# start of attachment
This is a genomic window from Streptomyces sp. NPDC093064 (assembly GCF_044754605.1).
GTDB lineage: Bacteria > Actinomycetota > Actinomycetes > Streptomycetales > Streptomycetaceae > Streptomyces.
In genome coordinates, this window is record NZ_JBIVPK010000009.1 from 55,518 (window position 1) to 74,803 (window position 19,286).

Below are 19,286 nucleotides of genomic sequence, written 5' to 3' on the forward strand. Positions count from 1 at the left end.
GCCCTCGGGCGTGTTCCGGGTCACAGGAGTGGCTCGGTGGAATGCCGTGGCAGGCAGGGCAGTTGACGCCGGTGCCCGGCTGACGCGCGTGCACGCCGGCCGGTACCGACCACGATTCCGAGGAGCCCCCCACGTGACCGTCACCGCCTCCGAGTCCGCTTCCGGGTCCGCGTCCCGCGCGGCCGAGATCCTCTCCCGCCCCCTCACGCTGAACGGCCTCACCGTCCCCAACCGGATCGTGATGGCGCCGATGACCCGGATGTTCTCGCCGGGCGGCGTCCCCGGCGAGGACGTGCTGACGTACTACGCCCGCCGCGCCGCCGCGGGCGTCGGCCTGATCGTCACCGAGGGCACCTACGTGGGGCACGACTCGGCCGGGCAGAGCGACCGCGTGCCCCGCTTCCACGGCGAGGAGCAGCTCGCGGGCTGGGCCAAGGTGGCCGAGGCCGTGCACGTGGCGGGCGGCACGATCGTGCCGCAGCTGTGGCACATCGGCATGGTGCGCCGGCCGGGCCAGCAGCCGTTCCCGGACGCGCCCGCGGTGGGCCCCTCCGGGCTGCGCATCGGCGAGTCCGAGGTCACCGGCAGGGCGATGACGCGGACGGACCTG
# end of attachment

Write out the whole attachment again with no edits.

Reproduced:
This is a genomic window from Streptomyces sp. NPDC093064 (assembly GCF_044754605.1).
GTDB lineage: Bacteria > Actinomycetota > Actinomycetes > Streptomycetales > Streptomycetaceae > Streptomyces.
In genome coordinates, this window is record NZ_JBIVPK010000009.1 from 55,518 (window position 1) to 74,803 (window position 19,286).

Below are 19,286 nucleotides of genomic sequence, written 5' to 3' on the forward strand. Positions count from 1 at the left end.
GCCCTCGGGCGTGTTCCGGGTCACAGGAGTGGCTCGGTGGAATGCCGTGGCAGGCAGGGCAGTTGACGCCGGTGCCCGGCTGACGCGCGTGCACGCCGGCCGGTACCGACCACGATTCCGAGGAGCCCCCCACGTGACCGTCACCGCCTCCGAGTCCGCTTCCGGGTCCGCGTCCCGCGCGGCCGAGATCCTCTCCCGCCCCCTCACGCTGAACGGCCTCACCGTCCCCAACCGGATCGTGATGGCGCCGATGACCCGGATGTTCTCGCCGGGCGGCGTCCCCGGCGAGGACGTGCTGACGTACTACGCCCGCCGCGCCGCCGCGGGCGTCGGCCTGATCGTCACCGAGGGCACCTACGTGGGGCACGACTCGGCCGGGCAGAGCGACCGCGTGCCCCGCTTCCACGGCGAGGAGCAGCTCGCGGGCTGGGCCAAGGTGGCCGAGGCCGTGCACGTGGCGGGCGGCACGATCGTGCCGCAGCTGTGGCACATCGGCATGGTGCGCCGGCCGGGCCAGCAGCCGTTCCCGGACGCGCCCGCGGTGGGCCCCTCCGGGCTGCGCATCGGCGAGTCCGAGGTCACCGGCAGGGCGATGACGCGGACGGACCTG